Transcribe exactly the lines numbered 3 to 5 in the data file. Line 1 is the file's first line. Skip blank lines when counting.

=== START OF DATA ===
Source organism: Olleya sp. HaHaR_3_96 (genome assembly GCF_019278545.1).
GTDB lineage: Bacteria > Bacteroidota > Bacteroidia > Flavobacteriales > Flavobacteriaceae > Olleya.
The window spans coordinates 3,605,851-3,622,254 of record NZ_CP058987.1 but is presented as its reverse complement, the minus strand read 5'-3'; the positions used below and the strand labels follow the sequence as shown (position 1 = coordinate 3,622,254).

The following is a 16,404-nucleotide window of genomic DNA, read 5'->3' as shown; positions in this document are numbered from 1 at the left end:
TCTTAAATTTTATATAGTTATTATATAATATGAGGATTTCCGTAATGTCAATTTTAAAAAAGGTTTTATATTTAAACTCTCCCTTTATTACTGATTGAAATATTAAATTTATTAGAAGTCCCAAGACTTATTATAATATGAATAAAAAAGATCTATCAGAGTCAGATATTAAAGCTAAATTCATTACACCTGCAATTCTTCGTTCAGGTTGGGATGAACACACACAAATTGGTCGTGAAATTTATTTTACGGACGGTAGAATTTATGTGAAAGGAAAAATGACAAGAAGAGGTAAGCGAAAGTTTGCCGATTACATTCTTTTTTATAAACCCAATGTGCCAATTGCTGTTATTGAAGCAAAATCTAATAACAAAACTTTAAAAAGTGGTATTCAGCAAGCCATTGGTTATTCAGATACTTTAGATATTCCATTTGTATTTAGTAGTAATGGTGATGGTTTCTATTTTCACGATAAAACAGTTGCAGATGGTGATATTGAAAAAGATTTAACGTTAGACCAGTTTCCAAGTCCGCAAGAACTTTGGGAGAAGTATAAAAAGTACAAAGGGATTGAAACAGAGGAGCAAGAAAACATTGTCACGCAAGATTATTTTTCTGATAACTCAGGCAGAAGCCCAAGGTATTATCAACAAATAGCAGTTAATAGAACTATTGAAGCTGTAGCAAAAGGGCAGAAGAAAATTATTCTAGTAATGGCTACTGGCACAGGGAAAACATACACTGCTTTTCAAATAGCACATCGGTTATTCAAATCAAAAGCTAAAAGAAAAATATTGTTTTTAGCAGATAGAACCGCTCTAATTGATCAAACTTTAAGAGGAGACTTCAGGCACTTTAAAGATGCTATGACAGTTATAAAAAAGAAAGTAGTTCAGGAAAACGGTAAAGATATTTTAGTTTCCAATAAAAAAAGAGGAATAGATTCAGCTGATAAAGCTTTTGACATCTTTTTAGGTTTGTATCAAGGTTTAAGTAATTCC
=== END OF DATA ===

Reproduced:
The window spans coordinates 3,605,851-3,622,254 of record NZ_CP058987.1 but is presented as its reverse complement, the minus strand read 5'-3'; the positions used below and the strand labels follow the sequence as shown (position 1 = coordinate 3,622,254).

The following is a 16,404-nucleotide window of genomic DNA, read 5'->3' as shown; positions in this document are numbered from 1 at the left end:
TCTTAAATTTTATATAGTTATTATATAATATGAGGATTTCCGTAATGTCAATTTTAAAAAAGGTTTTATATTTAAACTCTCCCTTTATTACTGATTGAAATATTAAATTTATTAGAAGTCCCAAGACTTATTATAATATGAATAAAAAAGATCTATCAGAGTCAGATATTAAAGCTAAATTCATTACACCTGCAATTCTTCGTTCAGGTTGGGATGAACACACACAAATTGGTCGTGAAATTTATTTTACGGACGGTAGAATTTATGTGAAAGGAAAAATGACAAGAAGAGGTAAGCGAAAGTTTGCCGATTACATTCTTTTTTATAAACCCAATGTGCCAATTGCTGTTATTGAAGCAAAATCTAATAACAAAACTTTAAAAAGTGGTATTCAGCAAGCCATTGGTTATTCAGATACTTTAGATATTCCATTTGTATTTAGTAGTAATGGTGATGGTTTCTATTTTCACGATAAAACAGTTGCAGATGGTGATATTGAAAAAGATTTAACGTTAGACCAGTTTCCAAGTCCGCAAGAACTTTGGGAGAAGTATAAAAAGTACAAAGGGATTGAAACAGAGGAGCAAGAAAACATTGTCACGCAAGATTATTTTTCTGATAACTCAGGCAGAAGCCCAAGGTATTATCAACAAATAGCAGTTAATAGAACTATTGAAGCTGTAGCAAAAGGGCAGAAGAAAATTATTCTAGTAATGGCTACTGGCACAGGGAAAACATACACTGCTTTTCAAATAGCACATCGGTTATTCAAATCAAAAGCTAAAAGAAAAATATTGTTTTTAGCAGATAGAACCGCTCTAATTGATCAAACTTTAAGAGGAGACTTCAGGCACTTTAAAGATGCTATGACAGTTATAAAAAAGAAAGTAGTTCAGGAAAACGGTAAAGATATTTTAGTTTCCAATAAAAAAAGAGGAATAGATTCAGCTGATAAAGCTTTTGACATCTTTTTAGGTTTGTATCAAGGTTTAAGTAATTCC